EU releases €445m in aid for Syrian crisis

15 Mar 16

The European Commission has announced a further €445m in humanitarian aid for the Syria crisis in 2016 as part of its pledge to deliver over €3bn for the Syrian people this year.


Young Syrian refugee at Turkish border

Young Syrian refugee at Turkish border


The support was promised at the Supporting Syria and the Region conference held in London in February, where the international community pledged the largest amount ever raised for a humanitarian appeal in one day.

EU commissioner for humanitarian aid Christos Stylianides announced the funding as the crisis enters its sixth year – “another sad milestone in the world’s worst humanitarian disaster since the Second World War”.

He said the funding will support the most vulnerable people inside Syria and in neighbouring countries, and called for unconditional humanitarian access to build on the recent efforts during the ceasefire.

Funding will be channelled through the United Nations, international organisations and NGO partners to meet urgent needs in food, health, water, sanitation and education.

Syria will see €140m, while Lebanon and Jordan will receive €87m and €53m respectively. Syrian refugees in Turkey will benefit the most from the funding, with €165m.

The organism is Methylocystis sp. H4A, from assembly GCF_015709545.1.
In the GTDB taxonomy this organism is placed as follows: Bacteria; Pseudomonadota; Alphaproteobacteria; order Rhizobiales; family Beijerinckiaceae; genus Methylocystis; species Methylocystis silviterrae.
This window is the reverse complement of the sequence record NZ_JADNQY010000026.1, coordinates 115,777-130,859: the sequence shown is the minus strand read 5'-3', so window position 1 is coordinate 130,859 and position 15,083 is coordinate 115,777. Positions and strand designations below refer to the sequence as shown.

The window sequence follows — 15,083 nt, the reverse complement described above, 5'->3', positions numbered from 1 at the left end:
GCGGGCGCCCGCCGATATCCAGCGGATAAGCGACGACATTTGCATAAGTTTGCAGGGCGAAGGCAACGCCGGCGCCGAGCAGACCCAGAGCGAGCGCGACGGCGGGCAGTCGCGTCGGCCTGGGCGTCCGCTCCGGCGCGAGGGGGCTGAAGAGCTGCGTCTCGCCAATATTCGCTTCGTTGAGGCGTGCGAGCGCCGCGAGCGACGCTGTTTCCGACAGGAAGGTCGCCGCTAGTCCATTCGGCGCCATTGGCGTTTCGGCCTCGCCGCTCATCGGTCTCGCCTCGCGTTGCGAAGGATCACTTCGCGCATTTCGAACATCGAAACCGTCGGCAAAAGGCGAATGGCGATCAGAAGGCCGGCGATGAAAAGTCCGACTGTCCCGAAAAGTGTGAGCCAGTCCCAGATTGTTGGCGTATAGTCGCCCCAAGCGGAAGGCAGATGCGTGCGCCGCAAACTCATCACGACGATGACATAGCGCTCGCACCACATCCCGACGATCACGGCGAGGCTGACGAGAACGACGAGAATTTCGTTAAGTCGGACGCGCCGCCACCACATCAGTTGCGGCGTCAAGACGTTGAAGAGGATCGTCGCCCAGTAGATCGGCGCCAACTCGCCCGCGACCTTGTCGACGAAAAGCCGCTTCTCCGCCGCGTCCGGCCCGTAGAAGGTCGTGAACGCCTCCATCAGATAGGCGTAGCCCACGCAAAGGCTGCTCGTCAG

Turkey is currently hosting almost 3 million refugees. Many have also sailed from Turkey’s shores in treacherous conditions to arrive in Greece, where they can then continue into Europe.

However, the effective closure of the western Balkans route – refugees’ main passage to Europe – has led to thousands of people stuck in Greece at the border with Macedonia.

Desperate to stem the flow of people onto the continent, EU leaders struck a tentative deal for a ‘one in one out’ system with Turkey. This would see Turkey accept refugees returned from Greece in return for the EU resettling refuges from within Turkish camps.

It is hoped this would remove the incentive to make the perilous crossing from Turkey to Greece, break the business model of people smugglers and reduce the flow of migrants and refugees coming to the Europe.

EU leaders have also discussed increasing the €3bn in aid offered to Turkey last December to €6bn. Turkey has also called for visa liberalisation for its citizens and for talks on the country’s accession to the EU to restart in return for shouldering the burden.

Also today, the commission announced €38m for new development programmes in Sri Lanka and €10m for research into the Zika virus, currently spreading rapidly across Latin America. 

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